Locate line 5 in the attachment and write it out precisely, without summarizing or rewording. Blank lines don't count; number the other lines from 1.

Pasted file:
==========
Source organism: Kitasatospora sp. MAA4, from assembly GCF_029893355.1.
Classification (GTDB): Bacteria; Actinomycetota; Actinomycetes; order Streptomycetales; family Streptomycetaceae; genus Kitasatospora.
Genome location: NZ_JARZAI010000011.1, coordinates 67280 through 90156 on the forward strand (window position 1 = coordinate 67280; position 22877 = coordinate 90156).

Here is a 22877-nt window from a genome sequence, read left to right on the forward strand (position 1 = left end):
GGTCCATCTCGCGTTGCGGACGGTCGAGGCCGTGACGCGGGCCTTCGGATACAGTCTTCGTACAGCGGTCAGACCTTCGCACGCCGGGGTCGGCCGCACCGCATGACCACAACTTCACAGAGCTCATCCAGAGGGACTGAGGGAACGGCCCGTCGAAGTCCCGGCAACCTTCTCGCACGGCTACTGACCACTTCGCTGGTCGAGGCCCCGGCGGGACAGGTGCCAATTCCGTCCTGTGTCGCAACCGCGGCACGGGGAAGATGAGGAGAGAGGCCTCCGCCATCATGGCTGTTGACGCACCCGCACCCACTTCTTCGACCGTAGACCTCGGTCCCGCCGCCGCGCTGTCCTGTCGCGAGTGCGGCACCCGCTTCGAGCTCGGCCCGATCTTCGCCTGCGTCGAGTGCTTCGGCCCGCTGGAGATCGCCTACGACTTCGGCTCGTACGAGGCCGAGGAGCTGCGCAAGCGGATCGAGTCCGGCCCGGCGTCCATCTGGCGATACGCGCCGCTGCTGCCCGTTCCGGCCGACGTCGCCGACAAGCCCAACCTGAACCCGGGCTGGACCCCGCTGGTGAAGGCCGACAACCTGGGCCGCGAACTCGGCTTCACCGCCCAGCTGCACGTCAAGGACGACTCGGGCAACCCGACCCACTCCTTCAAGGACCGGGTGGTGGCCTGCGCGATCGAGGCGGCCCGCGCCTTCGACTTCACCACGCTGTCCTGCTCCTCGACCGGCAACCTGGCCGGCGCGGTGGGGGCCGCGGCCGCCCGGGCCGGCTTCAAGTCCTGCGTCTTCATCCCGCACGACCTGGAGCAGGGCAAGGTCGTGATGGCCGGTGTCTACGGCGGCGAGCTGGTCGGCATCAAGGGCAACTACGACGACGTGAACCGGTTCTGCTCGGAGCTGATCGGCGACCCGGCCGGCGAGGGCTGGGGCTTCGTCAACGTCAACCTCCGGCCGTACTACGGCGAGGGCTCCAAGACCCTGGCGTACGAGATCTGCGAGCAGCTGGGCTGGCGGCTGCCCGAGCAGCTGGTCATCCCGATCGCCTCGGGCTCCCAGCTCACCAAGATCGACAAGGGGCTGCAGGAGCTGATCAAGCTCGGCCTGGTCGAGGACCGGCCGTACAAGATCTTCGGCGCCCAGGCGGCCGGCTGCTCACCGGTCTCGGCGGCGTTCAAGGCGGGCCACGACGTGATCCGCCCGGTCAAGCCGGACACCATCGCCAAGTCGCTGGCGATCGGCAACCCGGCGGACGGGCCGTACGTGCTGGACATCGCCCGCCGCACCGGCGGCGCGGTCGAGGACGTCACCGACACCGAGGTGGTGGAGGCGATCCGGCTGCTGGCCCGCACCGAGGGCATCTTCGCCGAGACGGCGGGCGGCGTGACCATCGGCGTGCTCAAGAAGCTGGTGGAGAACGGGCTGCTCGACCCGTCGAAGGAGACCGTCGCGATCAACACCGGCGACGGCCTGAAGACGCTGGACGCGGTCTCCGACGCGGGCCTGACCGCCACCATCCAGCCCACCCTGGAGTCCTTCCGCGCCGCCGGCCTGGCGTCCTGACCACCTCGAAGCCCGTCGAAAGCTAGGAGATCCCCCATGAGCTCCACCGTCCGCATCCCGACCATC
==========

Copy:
GGTCCATCTCGCGTTGCGGACGGTCGAGGCCGTGACGCGGGCCTTCGGATACAGTCTTCGTACAGCGGTCAGACCTTCGCACGCCGGGGTCGGCCGCACCGCATGACCACAACTTCACAGAGCTCATCCAGAGGGACTGAGGGAACGGCCCGTCGAAGTCCCGGCAACCTTCTCGCACGGCTACTGACCACTTCGCTGGTCGAGGCCCCGGCGGGACAGGTGCCAATTCCGTCCTGTGTCGCAACCGCGGCACGGGGAAGATGAGGAGAGAGGCCTCCGCCATCATGGCTGTTGACGCACCCGCACCCACTTCTTCGACCGTAGACCTCGGTCCCGCCGCCGCGCTGTCCTGTCGCGAGTGCGGCACCCGCTTCGAGCTCGGCCCGATCTTCGCCTGCGTCGAGTGCTTCGGCCCGCTGGAGATCGCCTACGACTTCGGCTCGTACGAGGCCGAGGAGCTGCGCAAGCGGATCGAGTCCGGCCCGGCGTCCATCTGGCGATACGCGCCGCTGCTGCCCGTTCCGGCCGACGTCGCCGACAAGCCCAACCTGAACCCGGGCTGGACCCCGCTGGTGAAGGCCGACAACCTGGGCCGCGAACTCGGCTTCACCGCCCAGCTGCACGTCAAGGACGACTCGGGCAACCCGACCCACTCCTTCAAGGACCGGGTGGTGGCCTGCGCGATCGAGGCGGCCCGCGCCTTCGACTTCACCACGCTGTCCTGCTCCTCGACCGGCAACCTGGCCGGCGCGGTGGGGGCCGCGGCCGCCCGGGCCGGCTTCAAGTCCTGCGTCTTCATCCCGCACGACCTGGAGCAGGGCAAGGTCGTGATGGCCGGTGTCTACGGCGGCGAGCTGGTCGGCATCAAGGGCAACTACGACGACGTGAACCGGTTCTGCTCGGAGCTGATCGGCGACCCGGCCGGCGAGGGCTGGGGCTTCGTCAACGTCAACCTCCGGCCGTACTACGGCGAGGGCTCCAAGACCCTGGCGTACGAGATCTGCGAGCAGCTGGGCTGGCGGCTGCCCGAGCAGCTGGTCATCCCGATCGCCTCGGGCTCCCAGCTCACCAAGATCGACAAGGGGCTGCAGGAGCTGATCAAGCTCGGCCTGGTCGAGGACCGGCCGTACAAGATCTTCGGCGCCCAGGCGGCCGGCTGCTCACCGGTCTCGGCGGCGTTCAAGGCGGGCCACGACGTGATCCGCCCGGTCAAGCCGGACACCATCGCCAAGTCGCTGGCGATCGGCAACCCGGCGGACGGGCCGTACGTGCTGGACATCGCCCGCCGCACCGGCGGCGCGGTCGAGGACGTCACCGACACCGAGGTGGTGGAGGCGATCCGGCTGCTGGCCCGCACCGAGGGCATCTTCGCCGAGACGGCGGGCGGCGTGACCATCGGCGTGCTCAAGAAGCTGGTGGAGAACGGGCTGCTCGACCCGTCGAAGGAGACCGTCGCGATCAACACCGGCGACGGCCTGAAGACGCTGGACGCGGTCTCCGACGCGGGCCTGACCGCCACCATCCAGCCCACCCTGGAGTCCTTCCGCGCCGCCGGCCTGGCGTCCTGACCACCTCGAAGCCCGTCGAAAGCTAGGAGATCCCCCATGAGCTCCACCGTCCGCATCCCGACCATC